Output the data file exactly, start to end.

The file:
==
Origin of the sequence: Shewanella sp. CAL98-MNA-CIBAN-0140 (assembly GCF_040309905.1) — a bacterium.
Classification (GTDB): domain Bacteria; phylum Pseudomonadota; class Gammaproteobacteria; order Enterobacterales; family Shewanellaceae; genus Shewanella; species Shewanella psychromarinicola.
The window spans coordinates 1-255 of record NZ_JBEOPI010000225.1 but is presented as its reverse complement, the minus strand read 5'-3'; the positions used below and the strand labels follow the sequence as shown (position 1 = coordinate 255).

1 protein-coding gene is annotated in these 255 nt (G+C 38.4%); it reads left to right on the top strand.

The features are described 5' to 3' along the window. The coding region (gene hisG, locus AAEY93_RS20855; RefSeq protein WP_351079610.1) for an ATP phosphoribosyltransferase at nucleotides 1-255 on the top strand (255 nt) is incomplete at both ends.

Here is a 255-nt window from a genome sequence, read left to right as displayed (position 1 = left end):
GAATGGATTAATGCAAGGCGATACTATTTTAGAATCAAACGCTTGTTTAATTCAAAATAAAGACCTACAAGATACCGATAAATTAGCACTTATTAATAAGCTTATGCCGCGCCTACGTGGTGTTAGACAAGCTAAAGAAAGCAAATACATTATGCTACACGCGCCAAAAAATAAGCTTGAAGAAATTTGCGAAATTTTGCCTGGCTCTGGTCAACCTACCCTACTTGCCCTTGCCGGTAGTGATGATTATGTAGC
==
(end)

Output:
Origin of the sequence: Shewanella sp. CAL98-MNA-CIBAN-0140 (assembly GCF_040309905.1) — a bacterium.
Classification (GTDB): domain Bacteria; phylum Pseudomonadota; class Gammaproteobacteria; order Enterobacterales; family Shewanellaceae; genus Shewanella; species Shewanella psychromarinicola.
The window spans coordinates 1-255 of record NZ_JBEOPI010000225.1 but is presented as its reverse complement, the minus strand read 5'-3'; the positions used below and the strand labels follow the sequence as shown (position 1 = coordinate 255).

1 protein-coding gene is annotated in these 255 nt (G+C 38.4%); it reads left to right on the top strand.

The features are described 5' to 3' along the window. The coding region (gene hisG, locus AAEY93_RS20855; RefSeq protein WP_351079610.1) for an ATP phosphoribosyltransferase at nucleotides 1-255 on the top strand (255 nt) is incomplete at both ends.

Here is a 255-nt window from a genome sequence, read left to right as displayed (position 1 = left end):
GAATGGATTAATGCAAGGCGATACTATTTTAGAATCAAACGCTTGTTTAATTCAAAATAAAGACCTACAAGATACCGATAAATTAGCACTTATTAATAAGCTTATGCCGCGCCTACGTGGTGTTAGACAAGCTAAAGAAAGCAAATACATTATGCTACACGCGCCAAAAAATAAGCTTGAAGAAATTTGCGAAATTTTGCCTGGCTCTGGTCAACCTACCCTACTTGCCCTTGCCGGTAGTGATGATTATGTAGC